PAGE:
Designing, Using, and Evolving Qualitative Interview and Focus Group Guides

Interview/focus group guides are tools for prompting people to share their stories and perspectives on particular topics. This course will position you to develop an active posture toward initial development of an interview/focus group guide and prepare you to engage actively and evolve the fit of your guide to what you experience and learn in the field.

The eight strategies listed here will serve as an action plan to accomplish this goal:

  1. Aligning
  2. Following
  3. Preparing
  4. Shifting/adjusting
  5. Opening
  6. Closing
  7. Asking
  8. Processing

Aligning: What is the overall point of the interview or focus group? How do the questions in your interview/focus group guide assist you in achieving project goals?

Preparing: Who are your participants? How does knowledge of the participants inform questioning format and approach? How do you ensure (e.g., through pilot testing, think-aloud methods) that the questions you develop are relevant and aligned with project goals? How do you foster a sense of ownership for participants in the data collection experience?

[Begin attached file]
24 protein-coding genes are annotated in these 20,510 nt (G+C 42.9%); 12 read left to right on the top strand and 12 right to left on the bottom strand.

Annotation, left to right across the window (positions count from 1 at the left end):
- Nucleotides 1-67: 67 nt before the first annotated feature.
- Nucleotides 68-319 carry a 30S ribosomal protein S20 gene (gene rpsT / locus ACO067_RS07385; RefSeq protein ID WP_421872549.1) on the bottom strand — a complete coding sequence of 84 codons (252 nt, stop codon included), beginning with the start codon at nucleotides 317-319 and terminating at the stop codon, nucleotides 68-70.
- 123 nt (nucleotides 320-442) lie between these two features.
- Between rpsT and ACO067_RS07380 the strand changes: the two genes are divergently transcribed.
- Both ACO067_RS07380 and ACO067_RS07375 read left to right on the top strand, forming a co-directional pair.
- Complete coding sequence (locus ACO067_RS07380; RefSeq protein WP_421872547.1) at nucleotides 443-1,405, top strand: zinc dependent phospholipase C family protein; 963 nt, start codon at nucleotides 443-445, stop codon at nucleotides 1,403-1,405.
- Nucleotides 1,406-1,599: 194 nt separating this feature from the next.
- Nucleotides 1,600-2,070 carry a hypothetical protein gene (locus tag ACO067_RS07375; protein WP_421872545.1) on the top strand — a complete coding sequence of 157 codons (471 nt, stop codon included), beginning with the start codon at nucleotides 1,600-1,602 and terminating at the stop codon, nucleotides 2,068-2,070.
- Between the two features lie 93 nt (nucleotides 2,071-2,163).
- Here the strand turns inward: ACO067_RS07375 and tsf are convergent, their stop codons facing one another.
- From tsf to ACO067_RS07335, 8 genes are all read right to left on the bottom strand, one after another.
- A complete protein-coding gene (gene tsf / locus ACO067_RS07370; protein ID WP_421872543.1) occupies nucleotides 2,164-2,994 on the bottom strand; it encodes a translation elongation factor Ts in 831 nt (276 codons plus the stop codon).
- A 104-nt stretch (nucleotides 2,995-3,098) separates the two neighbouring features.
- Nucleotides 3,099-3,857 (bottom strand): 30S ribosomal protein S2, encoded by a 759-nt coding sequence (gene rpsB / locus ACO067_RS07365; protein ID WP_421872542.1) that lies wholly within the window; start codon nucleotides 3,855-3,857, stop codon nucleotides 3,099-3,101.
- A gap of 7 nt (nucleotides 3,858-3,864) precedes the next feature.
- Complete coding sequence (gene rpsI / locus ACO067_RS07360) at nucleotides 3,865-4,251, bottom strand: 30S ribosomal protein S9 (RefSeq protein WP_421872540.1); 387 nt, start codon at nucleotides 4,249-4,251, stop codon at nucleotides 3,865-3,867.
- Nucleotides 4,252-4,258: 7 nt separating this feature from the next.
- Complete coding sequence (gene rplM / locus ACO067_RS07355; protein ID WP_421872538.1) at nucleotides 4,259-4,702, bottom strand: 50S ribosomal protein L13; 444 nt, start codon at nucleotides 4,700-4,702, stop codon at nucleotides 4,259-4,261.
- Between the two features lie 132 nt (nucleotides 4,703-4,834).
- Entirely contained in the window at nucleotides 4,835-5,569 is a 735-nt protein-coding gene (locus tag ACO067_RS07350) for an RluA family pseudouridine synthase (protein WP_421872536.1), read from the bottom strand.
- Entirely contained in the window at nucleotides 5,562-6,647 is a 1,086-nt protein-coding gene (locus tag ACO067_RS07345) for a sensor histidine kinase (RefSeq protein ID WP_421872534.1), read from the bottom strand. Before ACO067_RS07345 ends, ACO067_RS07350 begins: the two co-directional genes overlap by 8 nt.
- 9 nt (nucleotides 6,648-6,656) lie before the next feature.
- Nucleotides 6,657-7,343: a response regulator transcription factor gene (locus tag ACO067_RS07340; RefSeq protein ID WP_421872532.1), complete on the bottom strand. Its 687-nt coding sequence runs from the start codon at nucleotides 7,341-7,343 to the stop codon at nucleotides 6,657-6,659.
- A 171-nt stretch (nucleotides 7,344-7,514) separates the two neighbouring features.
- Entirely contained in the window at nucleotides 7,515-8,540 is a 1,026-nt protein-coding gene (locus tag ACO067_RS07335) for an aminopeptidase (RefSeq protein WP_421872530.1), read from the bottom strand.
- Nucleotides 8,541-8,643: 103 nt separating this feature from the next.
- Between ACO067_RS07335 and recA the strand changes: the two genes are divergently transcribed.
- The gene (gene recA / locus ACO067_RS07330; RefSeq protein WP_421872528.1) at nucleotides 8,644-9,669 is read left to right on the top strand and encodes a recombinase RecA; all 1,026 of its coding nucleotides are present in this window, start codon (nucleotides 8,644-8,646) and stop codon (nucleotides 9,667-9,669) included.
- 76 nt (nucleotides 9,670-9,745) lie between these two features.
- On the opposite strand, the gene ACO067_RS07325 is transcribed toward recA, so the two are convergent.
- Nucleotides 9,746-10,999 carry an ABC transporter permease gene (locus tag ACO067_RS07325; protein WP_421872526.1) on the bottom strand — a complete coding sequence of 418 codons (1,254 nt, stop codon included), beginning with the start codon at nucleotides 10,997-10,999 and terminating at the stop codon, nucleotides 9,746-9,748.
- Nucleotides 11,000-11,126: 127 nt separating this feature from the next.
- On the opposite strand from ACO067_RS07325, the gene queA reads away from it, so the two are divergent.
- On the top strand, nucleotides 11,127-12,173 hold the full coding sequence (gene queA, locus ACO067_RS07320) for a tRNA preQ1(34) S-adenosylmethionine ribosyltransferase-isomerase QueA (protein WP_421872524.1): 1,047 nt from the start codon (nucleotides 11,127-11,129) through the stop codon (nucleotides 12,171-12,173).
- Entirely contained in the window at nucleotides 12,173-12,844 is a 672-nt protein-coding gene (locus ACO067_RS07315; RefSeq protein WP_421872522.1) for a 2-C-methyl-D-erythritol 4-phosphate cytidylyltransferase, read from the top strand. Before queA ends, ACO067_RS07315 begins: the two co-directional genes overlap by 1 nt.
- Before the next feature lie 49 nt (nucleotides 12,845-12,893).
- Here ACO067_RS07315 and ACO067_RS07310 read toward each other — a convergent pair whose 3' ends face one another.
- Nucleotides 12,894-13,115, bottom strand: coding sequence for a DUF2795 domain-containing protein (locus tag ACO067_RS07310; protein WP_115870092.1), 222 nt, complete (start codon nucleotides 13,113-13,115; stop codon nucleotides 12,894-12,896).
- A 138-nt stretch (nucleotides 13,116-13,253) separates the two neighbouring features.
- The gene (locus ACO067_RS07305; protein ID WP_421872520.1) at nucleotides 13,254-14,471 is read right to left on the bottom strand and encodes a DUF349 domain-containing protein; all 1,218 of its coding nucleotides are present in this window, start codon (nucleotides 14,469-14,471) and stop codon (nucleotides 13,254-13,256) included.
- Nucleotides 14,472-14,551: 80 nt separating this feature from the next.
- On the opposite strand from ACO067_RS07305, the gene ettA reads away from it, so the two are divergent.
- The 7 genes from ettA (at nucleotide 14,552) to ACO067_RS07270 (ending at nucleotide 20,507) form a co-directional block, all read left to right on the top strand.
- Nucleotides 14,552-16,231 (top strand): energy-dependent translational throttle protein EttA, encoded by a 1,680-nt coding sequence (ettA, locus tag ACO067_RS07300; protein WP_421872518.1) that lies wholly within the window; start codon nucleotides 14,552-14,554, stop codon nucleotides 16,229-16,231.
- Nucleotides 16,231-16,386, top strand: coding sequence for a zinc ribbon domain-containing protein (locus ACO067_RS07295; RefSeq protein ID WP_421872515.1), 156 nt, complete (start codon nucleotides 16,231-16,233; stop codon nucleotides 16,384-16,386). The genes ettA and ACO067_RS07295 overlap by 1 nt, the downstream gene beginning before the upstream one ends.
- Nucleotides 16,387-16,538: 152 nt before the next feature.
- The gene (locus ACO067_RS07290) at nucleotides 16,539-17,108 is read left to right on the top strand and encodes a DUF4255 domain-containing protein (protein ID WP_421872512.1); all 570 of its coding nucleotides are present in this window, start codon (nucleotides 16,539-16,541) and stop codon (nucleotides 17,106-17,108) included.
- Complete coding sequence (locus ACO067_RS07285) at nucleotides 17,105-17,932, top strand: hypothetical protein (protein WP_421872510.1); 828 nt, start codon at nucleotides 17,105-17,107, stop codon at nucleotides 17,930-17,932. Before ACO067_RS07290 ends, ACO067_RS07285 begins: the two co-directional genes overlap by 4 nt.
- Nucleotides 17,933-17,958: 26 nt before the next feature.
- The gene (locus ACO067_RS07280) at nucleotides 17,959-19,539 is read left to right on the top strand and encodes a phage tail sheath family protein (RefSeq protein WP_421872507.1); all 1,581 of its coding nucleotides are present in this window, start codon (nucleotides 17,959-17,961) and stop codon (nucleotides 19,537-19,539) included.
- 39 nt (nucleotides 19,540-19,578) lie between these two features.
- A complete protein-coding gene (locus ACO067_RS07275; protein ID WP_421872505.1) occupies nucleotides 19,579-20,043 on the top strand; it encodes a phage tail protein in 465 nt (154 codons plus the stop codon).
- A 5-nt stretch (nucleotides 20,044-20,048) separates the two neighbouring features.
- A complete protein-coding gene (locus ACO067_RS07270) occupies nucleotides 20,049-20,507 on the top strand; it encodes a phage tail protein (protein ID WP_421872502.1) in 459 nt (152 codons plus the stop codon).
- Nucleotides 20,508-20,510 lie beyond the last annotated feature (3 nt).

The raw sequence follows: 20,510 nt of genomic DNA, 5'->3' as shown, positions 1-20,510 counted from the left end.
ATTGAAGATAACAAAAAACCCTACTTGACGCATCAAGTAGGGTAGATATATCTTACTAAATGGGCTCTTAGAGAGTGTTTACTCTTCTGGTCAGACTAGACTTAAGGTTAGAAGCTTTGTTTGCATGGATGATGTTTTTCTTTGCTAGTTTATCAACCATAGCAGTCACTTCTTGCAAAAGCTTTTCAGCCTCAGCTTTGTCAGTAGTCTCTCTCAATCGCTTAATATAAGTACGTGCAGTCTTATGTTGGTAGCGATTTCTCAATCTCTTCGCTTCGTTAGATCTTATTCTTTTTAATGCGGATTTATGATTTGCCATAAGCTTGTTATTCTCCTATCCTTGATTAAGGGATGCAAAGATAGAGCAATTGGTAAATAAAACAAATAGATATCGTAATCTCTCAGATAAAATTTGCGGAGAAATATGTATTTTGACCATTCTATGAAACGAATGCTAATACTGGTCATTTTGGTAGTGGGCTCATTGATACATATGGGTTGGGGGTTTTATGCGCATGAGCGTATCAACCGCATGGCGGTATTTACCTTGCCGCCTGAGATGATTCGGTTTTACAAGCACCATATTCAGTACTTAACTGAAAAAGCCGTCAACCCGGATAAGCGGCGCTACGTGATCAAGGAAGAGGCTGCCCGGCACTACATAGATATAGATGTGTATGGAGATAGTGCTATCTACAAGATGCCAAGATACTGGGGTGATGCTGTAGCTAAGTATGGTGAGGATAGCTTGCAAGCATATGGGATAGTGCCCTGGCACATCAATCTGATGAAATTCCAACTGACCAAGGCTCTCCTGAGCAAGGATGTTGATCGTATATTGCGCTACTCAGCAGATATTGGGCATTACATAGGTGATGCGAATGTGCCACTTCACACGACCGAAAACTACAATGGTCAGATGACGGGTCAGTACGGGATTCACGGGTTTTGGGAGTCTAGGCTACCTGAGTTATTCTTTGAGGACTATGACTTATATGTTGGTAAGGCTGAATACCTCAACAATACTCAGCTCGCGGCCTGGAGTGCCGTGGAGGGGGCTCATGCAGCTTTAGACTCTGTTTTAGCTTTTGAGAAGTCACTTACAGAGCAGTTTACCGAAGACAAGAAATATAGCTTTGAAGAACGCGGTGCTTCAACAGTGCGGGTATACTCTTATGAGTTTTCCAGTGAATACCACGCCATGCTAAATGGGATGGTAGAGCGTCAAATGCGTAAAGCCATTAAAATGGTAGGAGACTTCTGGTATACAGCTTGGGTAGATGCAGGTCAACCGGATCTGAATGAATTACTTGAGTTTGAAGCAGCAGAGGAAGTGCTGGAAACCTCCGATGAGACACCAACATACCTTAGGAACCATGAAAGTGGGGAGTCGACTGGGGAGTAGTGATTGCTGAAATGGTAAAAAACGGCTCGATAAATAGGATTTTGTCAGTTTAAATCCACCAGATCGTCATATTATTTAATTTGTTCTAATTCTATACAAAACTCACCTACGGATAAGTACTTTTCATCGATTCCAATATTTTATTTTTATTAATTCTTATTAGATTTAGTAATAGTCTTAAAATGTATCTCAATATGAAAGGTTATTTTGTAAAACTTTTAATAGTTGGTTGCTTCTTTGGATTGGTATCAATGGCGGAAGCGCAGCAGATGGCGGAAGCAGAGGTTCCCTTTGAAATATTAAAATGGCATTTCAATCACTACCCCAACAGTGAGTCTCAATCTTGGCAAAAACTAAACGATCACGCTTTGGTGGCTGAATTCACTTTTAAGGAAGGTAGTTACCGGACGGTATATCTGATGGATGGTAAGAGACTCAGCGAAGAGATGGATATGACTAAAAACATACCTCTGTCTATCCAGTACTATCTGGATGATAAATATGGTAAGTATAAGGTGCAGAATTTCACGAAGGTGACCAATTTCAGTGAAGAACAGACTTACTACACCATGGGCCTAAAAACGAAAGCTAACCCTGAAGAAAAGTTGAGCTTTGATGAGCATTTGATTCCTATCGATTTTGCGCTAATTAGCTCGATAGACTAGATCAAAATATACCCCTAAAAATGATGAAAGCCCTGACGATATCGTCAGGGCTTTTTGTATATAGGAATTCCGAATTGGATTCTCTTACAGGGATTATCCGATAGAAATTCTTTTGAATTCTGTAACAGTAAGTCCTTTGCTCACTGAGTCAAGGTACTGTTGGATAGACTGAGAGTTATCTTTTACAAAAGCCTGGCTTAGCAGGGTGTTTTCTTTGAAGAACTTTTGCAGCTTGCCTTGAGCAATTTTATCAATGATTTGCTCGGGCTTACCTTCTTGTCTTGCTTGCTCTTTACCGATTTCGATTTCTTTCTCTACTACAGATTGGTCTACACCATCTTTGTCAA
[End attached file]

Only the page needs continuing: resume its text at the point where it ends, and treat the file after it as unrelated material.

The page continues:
Opening: What are ways to open the conversation appropriately and comfortably?

Asking: What do you ask participants when and why? What questions open conversation topics? When and how do you probe and ask for further detail and example?

Following: How do you manage the conversation in a way that allows you to follow your participants’ unfolding narratives while keeping them interested and involved in their own story telling?

Shifting/adjusting: When and why do you make adjustments to the interview or focus group? How can you shift your approach, language, and direction on the spot as you listen to people’s unfolding narratives?

Closing: How can you naturally and affirmatively reach the conclusion of the data collection episode?

Processing: How do you track and understand the evolution of your interview/focus group guide and process the meanings these changes have for your project?

Employing these strategies through the life of your project will enhance the quality of the data you collect. This practice will also help you to understand how the conversations occurring during data collection fit what is currently known about, and practiced in, your field.